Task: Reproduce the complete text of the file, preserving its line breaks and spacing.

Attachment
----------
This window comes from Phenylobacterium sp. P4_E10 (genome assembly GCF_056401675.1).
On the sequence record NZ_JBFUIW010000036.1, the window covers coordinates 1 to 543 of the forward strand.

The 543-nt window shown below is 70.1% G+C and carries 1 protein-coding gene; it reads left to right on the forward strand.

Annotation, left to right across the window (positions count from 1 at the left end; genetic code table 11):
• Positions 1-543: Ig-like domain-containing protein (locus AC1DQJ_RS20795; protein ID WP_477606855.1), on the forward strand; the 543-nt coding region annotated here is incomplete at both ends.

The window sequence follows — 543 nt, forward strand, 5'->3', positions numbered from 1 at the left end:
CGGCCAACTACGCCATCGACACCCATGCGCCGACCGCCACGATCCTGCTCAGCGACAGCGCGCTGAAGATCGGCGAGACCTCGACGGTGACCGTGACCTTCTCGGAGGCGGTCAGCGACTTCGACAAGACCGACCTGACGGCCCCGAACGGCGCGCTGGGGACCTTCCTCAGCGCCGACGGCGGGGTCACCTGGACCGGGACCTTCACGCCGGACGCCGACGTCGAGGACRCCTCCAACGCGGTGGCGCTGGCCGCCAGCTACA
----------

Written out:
This window comes from Phenylobacterium sp. P4_E10 (genome assembly GCF_056401675.1).
On the sequence record NZ_JBFUIW010000036.1, the window covers coordinates 1 to 543 of the forward strand.

The 543-nt window shown below is 70.1% G+C and carries 1 protein-coding gene; it reads left to right on the forward strand.

Annotation, left to right across the window (positions count from 1 at the left end; genetic code table 11):
• Positions 1-543: Ig-like domain-containing protein (locus AC1DQJ_RS20795; protein ID WP_477606855.1), on the forward strand; the 543-nt coding region annotated here is incomplete at both ends.

The window sequence follows — 543 nt, forward strand, 5'->3', positions numbered from 1 at the left end:
CGGCCAACTACGCCATCGACACCCATGCGCCGACCGCCACGATCCTGCTCAGCGACAGCGCGCTGAAGATCGGCGAGACCTCGACGGTGACCGTGACCTTCTCGGAGGCGGTCAGCGACTTCGACAAGACCGACCTGACGGCCCCGAACGGCGCGCTGGGGACCTTCCTCAGCGCCGACGGCGGGGTCACCTGGACCGGGACCTTCACGCCGGACGCCGACGTCGAGGACRCCTCCAACGCGGTGGCGCTGGCCGCCAGCTACA